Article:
Special Immunization Service: A 14-year experience in Italy

PLOS ONE, Apr 2018

Background Concerns regarding vaccine safety are increasing along with lack of compliance to vaccination schedules. This study aimed to assess vaccination-related risks and the impact of a Special Immunization Service (SIS) at the Pediatric Emergency Department (PED) of Padua on vaccination compliance among participants. Materials and methods This retrospective cohort study included all children attending the SIS from January 1st 2002 to December 31st 2015. The Service is divided into a clinic (SIS-C) where all referred children undergo a pre-vaccination visit and an area within the Pediatric Emergency Department (SIS-PED) where children are vaccinated if indicated. During each SIS-C visit, age, gender, admission criteria and scheduled vaccinations were recorded, with any vaccine-related adverse events captured during SIS-PED visits. Follow-up was conducted to evaluate vaccination plan completion. Results 359 children received 560 vaccine administrations (41.3% MMR/MMRV, 17.5% hexavalent) at the SIS during the 14 year study. Admission criteria were adverse events after previous vaccination (immediate, IgE/not IgE mediated, and late) in 27.2% of cases, non-anaphylactic allergies (mostly egg allergy) in 42.7% and anaphylaxis in 10.3%. After vaccination, 15/560 (2.7%) mild adverse events were observed. 96.3% of children vaccinated at least once at the SIS-PED and available for follow-up completed their vaccination plan, in contrast to 55.5% of children referred to the SIS-C who were not vaccinated in SIS-PED. Conclusions For children referred to SIS-C and available for follow-up, vaccination in SIS-PED was associated with more frequent completion of vaccination plans, indicating a benefit of the service to vaccine coverage. The low number and mild severity of adverse events reported after vaccination of high-risk children in SIS-PED attest to the safety of the service

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Special Immunization Service: A 14-year experience in Italy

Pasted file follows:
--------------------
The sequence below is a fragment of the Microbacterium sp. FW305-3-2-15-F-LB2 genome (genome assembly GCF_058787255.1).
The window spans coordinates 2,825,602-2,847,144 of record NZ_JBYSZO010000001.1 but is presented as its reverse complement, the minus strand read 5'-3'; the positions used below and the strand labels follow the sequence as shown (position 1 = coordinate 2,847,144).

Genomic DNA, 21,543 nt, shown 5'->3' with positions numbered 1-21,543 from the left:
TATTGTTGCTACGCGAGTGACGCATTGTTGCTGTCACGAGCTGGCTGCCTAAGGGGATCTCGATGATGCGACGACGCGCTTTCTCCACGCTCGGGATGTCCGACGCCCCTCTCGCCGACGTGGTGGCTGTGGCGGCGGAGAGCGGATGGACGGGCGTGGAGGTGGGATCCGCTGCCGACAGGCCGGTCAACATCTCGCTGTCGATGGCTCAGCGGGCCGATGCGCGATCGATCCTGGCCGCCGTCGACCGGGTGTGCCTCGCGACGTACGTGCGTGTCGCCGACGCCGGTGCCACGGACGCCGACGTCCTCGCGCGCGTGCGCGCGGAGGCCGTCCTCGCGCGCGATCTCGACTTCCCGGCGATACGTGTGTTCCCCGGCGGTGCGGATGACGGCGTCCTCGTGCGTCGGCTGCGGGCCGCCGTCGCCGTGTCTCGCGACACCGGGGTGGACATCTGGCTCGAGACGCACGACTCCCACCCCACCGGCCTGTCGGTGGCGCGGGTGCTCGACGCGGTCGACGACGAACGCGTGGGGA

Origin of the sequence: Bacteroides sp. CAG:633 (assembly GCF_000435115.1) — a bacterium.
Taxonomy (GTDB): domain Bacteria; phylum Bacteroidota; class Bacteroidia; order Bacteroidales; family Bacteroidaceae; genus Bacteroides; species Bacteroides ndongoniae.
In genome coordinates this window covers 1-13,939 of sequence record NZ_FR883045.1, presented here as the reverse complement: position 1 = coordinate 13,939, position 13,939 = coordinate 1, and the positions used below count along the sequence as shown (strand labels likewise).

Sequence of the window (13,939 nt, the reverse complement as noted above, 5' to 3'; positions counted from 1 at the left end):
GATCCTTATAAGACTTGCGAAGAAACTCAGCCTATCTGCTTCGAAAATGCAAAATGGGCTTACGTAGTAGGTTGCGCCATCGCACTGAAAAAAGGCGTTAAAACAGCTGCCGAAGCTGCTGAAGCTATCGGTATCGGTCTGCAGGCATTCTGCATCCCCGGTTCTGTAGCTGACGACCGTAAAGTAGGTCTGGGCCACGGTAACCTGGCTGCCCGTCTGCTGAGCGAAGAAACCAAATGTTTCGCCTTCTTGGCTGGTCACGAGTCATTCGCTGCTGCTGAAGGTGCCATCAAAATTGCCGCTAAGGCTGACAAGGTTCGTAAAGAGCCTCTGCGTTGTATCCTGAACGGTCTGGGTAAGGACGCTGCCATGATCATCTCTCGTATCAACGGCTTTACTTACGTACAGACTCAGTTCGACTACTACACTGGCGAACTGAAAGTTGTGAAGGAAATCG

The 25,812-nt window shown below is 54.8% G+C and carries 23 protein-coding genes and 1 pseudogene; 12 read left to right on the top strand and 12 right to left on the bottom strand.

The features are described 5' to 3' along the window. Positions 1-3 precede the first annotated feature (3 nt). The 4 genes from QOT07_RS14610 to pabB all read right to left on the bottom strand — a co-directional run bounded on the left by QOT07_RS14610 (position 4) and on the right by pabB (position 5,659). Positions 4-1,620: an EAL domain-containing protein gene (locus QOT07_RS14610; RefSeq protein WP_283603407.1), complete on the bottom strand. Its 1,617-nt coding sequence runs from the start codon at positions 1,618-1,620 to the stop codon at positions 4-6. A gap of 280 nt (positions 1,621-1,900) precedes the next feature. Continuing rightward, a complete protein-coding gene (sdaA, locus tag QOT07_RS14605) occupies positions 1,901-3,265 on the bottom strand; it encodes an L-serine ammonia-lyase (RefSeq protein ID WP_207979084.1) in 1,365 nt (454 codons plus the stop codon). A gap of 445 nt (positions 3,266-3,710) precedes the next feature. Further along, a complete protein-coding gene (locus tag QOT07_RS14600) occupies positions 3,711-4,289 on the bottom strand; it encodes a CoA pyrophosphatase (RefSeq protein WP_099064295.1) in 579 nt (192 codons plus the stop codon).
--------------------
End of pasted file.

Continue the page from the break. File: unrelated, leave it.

April Special Immunization Service: A 14-year experience in Italy Daniele Donà 0 1 Susanna Masiero 1 Sara Brisotto 1 Lorena Gottardello 1 Rebecca Lundin 1 Eleonora Borgia 1 Federica Visentin 1 Liviana Da Dalt 1 0 Division of Pediatric Infectious Diseases, Department for Woman and Child Health, University of Padua , Padua , Italy , 2 Pediatric Emergency Unit, Department for Woman and Child Health, University of Padua , Padua , Italy , 3 Department of Hygiene and Public Health, University of Padua , Padua, Italy, 4 PENTA Foundation, Padua , Italy 1 Editor: Francesco Pappalardo, Universita degli Studi di Catania , ITALY Concerns regarding vaccine safety are increasing along with lack of compliance to vaccination schedules. This study aimed to assess vaccination-related risks and the impact of a Special Immunization Service (SIS) at the Pediatric Emergency Department (PED) of Padua on vaccination compliance among participants. - Data Availability Statement: All relevant data are within the paper and its Supporting Information files. Funding: The authors received no specific funding for this work. Competing interests: The authors have declared that no competing interests exist. Background Materials and methods This retrospective cohort study included all children attending the SIS from January 1st 2002 to December 31st 2015. The Service is divided into a clinic (SIS-C) where all referred children undergo a pre-vaccination visit and an area within the Pediatric Emergency Department (SIS-PED) where children are vaccinated if indicated. During each SIS-C visit, age, gender, admission criteria and scheduled vaccinations were recorded, with any vaccinerelated adverse events captured during SIS-PED visits. Follow-up was conducted to evaluate vaccination plan completion. Results 359 children received 560 vaccine administrations (41.3% MMR/MMRV, 17.5% hexavalent) at the SIS during the 14 year study. Admission criteria were adverse events after previous vaccination (immediate, IgE/not IgE mediated, and late) in 27.2% of cases, non-anaphylactic allergies (mostly egg allergy) in 42.7% and anaphylaxis in 10.3%. After vaccination, 15/ 560 (2.7%) mild adverse events were observed. 96.3% of children vaccinated at least once at the SIS-PED and available for follow-up completed their vaccination plan, in contrast to 55.5% of children referred to the SIS-C who were not vaccinated in SIS-PED. Conclusions For children referred to SIS-C and available for follow-up, vaccination in SIS-PED was associated with more frequent completion of vaccination plans, indicating a benefit of the service to vaccine coverage. The low number and mild severity of adverse events reported after vaccination of high-risk children in SIS-PED attest to the safety of the service Introduction Vaccine administration is one of the greatest achievements of biomedical science and public health, and among the most effective medical procedures, preventing two to three million deaths every year [ 1 ]. It also provides indirect protection or `herd immunity' to those who cannot be vaccinated due to age or specific diseases or treatments [ 2 ]. The safety of vaccines in the pediatric population is of the utmost importance for parents and healthcare workers, especially in countries in which vaccine-preventable diseases are rare [ 3 ]. As with any medical procedure, some risks are involved; minor reactions are common, while serious reactions are rare [ 4 ], with anaphylaxis occurring in one in a million vaccine doses [ 5 ]. Some children are at higher risk of vaccine-related adverse events (AEs) due to reactions to previous vaccinations, egg allergies, or anaphylaxis [ 6 ]. With vaccination increasingly questioned by concerned parents and compliance to vaccination schedules falling [7±10], a Special Immunization Service (SIS) was established in 2002 at the Pediatric Emergency Department (PED) in Padua to monitor and address immunization risks. SIS in other settings have played a central role in improving adherence to regional vaccination plans and increasing immunization coverage [11±13]. The primary aim of this study is to describe SIS referrals and visits in Padua and AEs observed after vaccinations over a 14-year period. The secondary aim is to assess vaccination plan compliance after SIS attendance. This is a retrospective cohort study including all referrals and visits to the Padua SIS from January 1st 2002 to December 31st 2015. Setting The SIS, established on January 1st 2002 in the PED of Padua University Hospital, is divided into a SIS-Clinic (SIS-C) in which a pre-vaccination evaluation takes place and an area within the PED (SIS-PED) where vaccinations are administered when indicated. Children are referred to our Service by primary care pediatricians or local Health Districts of Padua if considered at high risk for vaccine-related AEs or for non-adherence to vaccination schedules due to parental reluctance (Fig 1 section 1). At the SIS-C, each child is seen by a pediatrician with sub-specialty training in immunization techniques who determines, according to clinical history or diagnostic tests performed (RAST, Prick test, Prick by Prick), whether to suspend the vaccination plan or to proceed. Patients advised to continue their vaccination schedule may be vaccinated in the SIS-PED or their local Health Districts according to their risk of AEs. Decisions are made following the most recent Guidelines of the Italian Higher Institute of Health [ 6 ] and National Guidelines for the immunization in a SIS [ 14 ], and taking into consideration parents' concerns (Fig 1 section 2). 2 / 11 Fig 1. Special Immunization service organization in Padua. population for primary aim of this study. Êpopulation for secondary aim of this study. In the SIS-PED, each child is evaluated by a pediatrician to exclude acute illness and preparations are made to respond to possible AEs prior to vaccination. Afterwards, children remain in the SIS-PED for a three-hour observation period, which can be extended as deemed necessary by the attending pediatrician. Following SIS-PED vaccination, each child is advised to complete their vaccination plan at the SIS-PED or local Health District, or to suspend their vaccination plan on the basis of any AE and accounting for parental preference (Fig 1 section 3). Data collection Data were collected retrospectively and entered into an Excel database. A unique survey code was assigned to each patient and all data were anonymized to guarantee data privacy. This study was approved by the Institutional Review Board of the Department for Woman and Child Health at the University of Padua. Outcomes Primary aim. For all children vaccinated in SIS-PED the following data were collected: - Motivation for referral to SIS-C, including: · allergies: both anaphylactic and non-anaphylactic reactions (egg, dairy, drug, multiple allergies); · AEs after previous vaccinations: immediate or delayed reactions and IgE mediated or not; · other reasons: parents who chose not to vaccinate their children (until vaccination became mandatory in 2007), chronic conditions such as hemophilia, cutaneous mastocytosis, thrombocytopenia, epilepsy and rare genetic syndromes. 3 / 11 - Type of vaccine(s) administered - AEs occurring during post-vaccination observation period or reported by parents via telephone after leaving SIS-PED. Secondary aim. SIS-PED admissions and total vaccinations in the Padua urban area were compared using the ULSS 6 EUGANEA Prevention Department database, where all administered vaccinations in the metropolitan area are registered. This database was also used to follow up all children visiting SIS-C regardless of whether they were subsequently seen in SIS-PED. Compliance was categorized as vaccination plan completed at the SIS, vaccination plan completed at the Health District or vaccination plan not completed. Vaccination plan completion was defined as the accumulation of the required number of doses of all required immunizations by the specified age regardless of the timing of administration. Current Italian vaccination schedule at time of follow-up was used to determine required vaccines, doses and timelines (Table 1). Influenza, rotavirus and Hepatitis A vaccination (HAV) vaccines were excluded in assessment of vaccination completion as they are not actively offered and are not free of charge. Statistical analysis A descriptive analysis was performed to assess number of vaccines administered in SIS-PED and overall in the Padua region, motivations for SIS-PED admission, vaccine type and any associated acute adverse events. Time trends for the most requested vaccinations and related reasons for referral were also assessed. Results are summarized using frequencies and percentages for qualitative variables and median and standard deviation for continuous variables. Comparisons of categorical variables over time or based on SIS-PED admission was carried out using the chi-square test. HepB IPV HepB HiB PCV IPV HepB HiB PCV RV IPV HepB HiB Men ACWY Men B Men B Vaccinations not actively offered and not free of charge 2 doses if not immunized before MMRV or MMR+Var PCV Men B 2 doses from 1 year of age Results Three-hundred and fifty-nine children attended the SIS-PED and 560 vaccine doses were administered between 2002 and 2015. Comparing the number of vaccines administered at the SIS-PED with those administered in the Padua Health District, SIS-PED vaccination was only a small percentage of overall vaccination in the region (560/2,127,785 (0.03%)). Admission criteria Allergies accounted for 53.0% (297/560) of SIS-PED admissions, 58/297 (19.5%) anaphylactic reaction and 239/297 (80.5%) non-anaphylactic. 186/560 (33.2%) SIS-PED admissions and 166/239 (69.5%) of non-anaphylactic allergy related admissions were for egg allergy, 31/560 (5.5%) were related to dairy allergy, 11/560 (2.0%) to drug allergies, and 59/560 (10.5%) to multiple allergies (Fig 2). AEs after previous vaccinations accounted for 27.2% (152/560) of SIS-PED admissions. 58/ 152 (38.2%) of these were immediate IgE mediated reactions, including important local reactions (7/58, 12.1%), urticarial rash or other spread cutaneous reactions (37/58, 63.8%), and bronchospasm (7/58, 12.1%); 16/152 (10.5%) were immediate non-IgE mediated reactions such as vasovagal reactions (3/20, 15%) and hypotonic hypo-responsive episodes (13/20, 65.0%). 78/152 (51.3%) reactions occurred more than two hours after vaccination, most commonly cutaneous reactions (37/74, 50.0%), irritability and/or drowsiness and hypotonia (16/ 74, 21.6%), and febrile seizures (19/74, 25.6%). Other reasons for referral accounted for 19.8% (111/560) of SIS-PED admissions. Included in this group were parents who did not wish to vaccinate their children, and children with particular diseases such as neuromuscular disorders, cutaneous mastocytosis, thrombocytopenia, epilepsy, and rare genetic syndromes. Fig 2. SIS-PED admissions for allergies. 5 / 11 Fig 3. SIS-PED admission criteria for administration of MMR/MMRV vaccines. From 2009, egg allergy was no longer considered an indication for referral to the SIS for MMR/MMRV vaccination [ 6,15,16 ]. Accordingly, 70.0% (30/43) of SIS referrals were for egg allergy in 2004, with only 20.0% (3/16) in 2015 (55.6% for period before 2008 vs 27.0% for period after 2008, p<0.001). Over time the proportion of SIS referrals for anaphylactic allergies remained stable (10.3% before 2008 vs. 11.8% after 2008, p = 0.7) and for AEs increased (Fig 3). Administered vaccines The most requested vaccination in the SIS-PED was MMR/MMRV (231/560, 41.3%), followed by hexavalent vaccine (98/560, 17.5%). Other vaccinations were requested at a significantly lower rate (Fig 4). Adverse events No serious vaccine-related AEs were observed over 14-years, with 15 mild vaccine-related AEs (15/560, 2.7%). The vaccinations related to these mild AEs were MMR/MMRV (8/15, 53.3%), hexavalent (3/15, 20.0%), influenza (3/15, 20.0%) and HPV (1/15, 6.7%). Eight children experiencing mild adverse events after SIS-PED vaccination (8/15, 53.3%) had been referred to the SIS for a previous vaccine-related AE, with six (6/15, 40.0%) referred for allergies. No vaccine-related AEs were recorded among children referred to SIS for parental concerns regarding vaccination. Immunization coverage among referrals All 417 children who attended a pre-vaccination visit at SIS-C were followed up for vaccine schedule adherence, whether they had been admitted for immunization at the SIS-PED or not. Fifty-eight children (58/417, 13.9%) attending SIS-C were not referred to SIS-PED: 13/417 (3.1%) following recommendation of SIS-C pediatrician to suspend the vaccine plan (11/13 6 / 11 Fig 4. Types of vaccines administered at Padua SIS-PED, 2002±2015. because of a neurologic disease under investigation and 2/13 for previous severe IgE mediated reactions) and 45/417 (10.8%) following recommendation of SIS-C pediatrician to continue vaccination plan with the Health District due to lack of identified risk for vaccine-related AEs. In this case, 25/45 (55.5%) completed their immunization schedules and 20/45 (44.5%) did not. Among patients vaccinated at SIS-PED, 65/359 (18.1%) continued the vaccination schedule at the Service and 294/359 (81.9%) received only one vaccination at the SIS-PED. Two-hundred eighty-three children (283/294, 96.3%) receiving a single vaccination at SIS-PED completed their vaccination plan at the Local Health District, while 11/294 (3.7%) interrupted the vaccinations for various reasons, including parental refusal. This percentage of completed vaccination plans is significantly higher than the 55.6% (25/45) observed among children receiving a SIS-C recommendation to continue their plan at the Local Health Districts without receiving a single vaccination in SIS-PED (p<0.001) (Fig 5). Discussion Concerns related to the safety of vaccines are increasing, and communication about relative risks and benefits is needed when advising parents on childhood vaccinations. Parents of children who experienced an AE after a previous vaccination, or who have a serious history of anaphylaxis may have particular difficulty in making the decision to complete their child's vaccination plan. There is a paucity of information about the risk of subsequent vaccine-related AEs, and not all risk factors are completely understood. A SIS may help to address the need for more information, as indicated by increasing participation during the first three years of our service in Padua, Italy. 7 / 11 Fig 5. Follow-up of vaccination plan of referrals to Padua SIS-PED, 2002±2015. One important consideration is the feasibility of extending SIS services to a broader segment of the population. From 2002 to 2014, 0.05% to 0.01% of vaccinations in the Padua Health Districts and SIS combined were administered at SIS-PED due to strict admission criteria. Although utilization of the SIS in Padua remained fairly constant during our study, reasons for referrals to the service varied. Admissions for non-anaphylactic allergies decreased (from 54.5% before 2008 to 31.3% after 2010), likely due to changes in recommendations for children with egg allergies, while admissions for anaphylaxis remained stable around 10%. Referrals for a past history of AE following a previous immunization increased over time, reaching 62.5% in 2015. We observed very few cases (86/560, 15.4%) of appropriate reason for referral to the SIS, such as an immediate reaction to a previous dose of the same vaccine (presumably IgE-mediated, non-anaphylactic) and a past medical history of anaphylaxis, but not related to any component of the vaccine [ 6,14 ]. In our study, 38.8% of admissions with a past history of AE had an immediate IgE mediated reaction, while 10.5% were referred after immediate non-IgE mediated event, such as vasovagal reactions or hypotonic hyporesponsive episodes, and the remaining 51.3% after a delayed reaction, which may be of immunological and non-immunological type [ 17 ]. In contrast, only a small number of children were admitted for anaphylaxis. It is a rare event, as reported in a study involving North American children and teenagers where the incidence of anaphylactic reaction was 0.75 cases /1000 person years [ 18 ]. Only a few mild AEs after vaccination in SIS-PED were observed in our 14-year experience, confirming the high safety profile of vaccines and the low risk for complications. We observed a small number of children (2.7%) who experienced minor reactions to the vaccine administration. All were local or systemic reactions and quickly resolved, and all occurred among children referred to SIS for an appropriate reason. These types of vaccinerelated AEs are well described in the immunization literature, with a reported incidence around 10% for local reactions and around 5±15% for systemic ones. In addition, the incidence of AEs after revaccination at our SIS-PED was similar to that reported in other studies [ 11,19 ]. The Padua SIS-PED may prove useful in assessing and ensuring post-marketing vaccine safety among vaccination subsequent to a vaccine-related AE. 8 / 11 The difference in the proportion of children who completed their vaccination plan at the Health District after just a single vaccination at the SIS-PED (96.3%) and those who completed the plan at the Health District after a SIS-C visit not followed by a SIS-PED admission (55.5%) indicates a potential role of the SIS in promoting the immunization. The SIS addressed understanding the needs of vaccine hesitant parents and improving communication skills and interaction between parents and health care workers. Useful strategies from our SIS included solicitation of questions about vaccines, establishment of a trusting relationship, and provision of appropriate educational materials to parents [ 20 ]. The SIS became more important after Regional Decree n.7 of March 23rd 2007 suspended mandatory vaccinations in the Veneto Region from 2008 onwards [ 10 ]. More and more frequently parents feel hesitant to vaccinate their children because of conflicting information from media, internet and other sources and were constantly influenced by their social group and anti-vaccination movements [ 21,22 ]. Subsequent increases in vaccination refusal may have played a role in a recent measles outbreak in our country [23]. In response Italy's parliament has given final approval to a new program making vaccinations compulsory for school children up to age 16 [ 24 ]. For this reason, especially in the immediate future, a continuous updating of the medical staff involved in administering immunizations would be useful to provide appropriate information to families, in order to increase population awareness about this key topic of public health. Conclusions The high percentage of vaccination plans completed among children receiving at least one immunization at the Padua SIS over 14 years suggests a positive influence of the service on intention to vaccinate among concerned parents. A very small number of mild vaccine-related AEs were observed, with no moderate or severe vaccine-related AEs, and all children with an appropriate reason for SIS referral were successfully vaccinated. Specialized immunization services show potential for improving vaccination compliance, increasing immunization coverage and ensuring safe vaccination in high-risk children. Supporting information S1 File. Database. (XLSX) Author Contributions Conceptualization: Daniele Donà, Susanna Masiero, Eleonora Borgia, Federica Visentin, Liviana Da Dalt. Data curation: Daniele Donà, Susanna Masiero, Sara Brisotto, Lorena Gottardello, Rebecca Lundin, Eleonora Borgia, Federica Visentin. Formal analysis: Daniele Donà, Sara Brisotto, Lorena Gottardello, Rebecca Lundin. Methodology: Daniele Donà. Project administration: Daniele Donà, Susanna Masiero, Liviana Da Dalt. Resources: Daniele Donà, Sara Brisotto. Software: Daniele Donà. Supervision: Daniele Donà, Susanna Masiero, Liviana Da Dalt. 9 / 11 Validation: Daniele Donà, Susanna Masiero, Eleonora Borgia, Federica Visentin, Liviana Da Dalt. Visualization: Daniele Donà, Susanna Masiero, Sara Brisotto, Eleonora Borgia, Federica Visentin. Writing ± original draft: Sara Brisotto. Writing ± review & editing: Daniele Donà, Susanna Masiero, Sara Brisotto, Rebecca Lundin, Eleonora Borgia, Federica Visentin, Liviana Da Dalt. 10 / 11 on Immunization Practices (ACIP). MMWR Recomm Rep Morb Mortal Wkly Rep Recomm Rep. 2011 Jan 28;60(2):1±64. 1. World Health Organization (WHO). Global immunization data [Internet] . 2014 [cited 2017 Jul 2 ]. 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Daniele Donà, Susanna Masiero, Sara Brisotto, Lorena Gottardello, Rebecca Lundin, Eleonora Borgia, Federica Visentin, Liviana Da Dalt. Special Immunization Service: A 14-year experience in Italy, PLOS ONE, 2018, DOI: 10.1371/journal.pone.0195881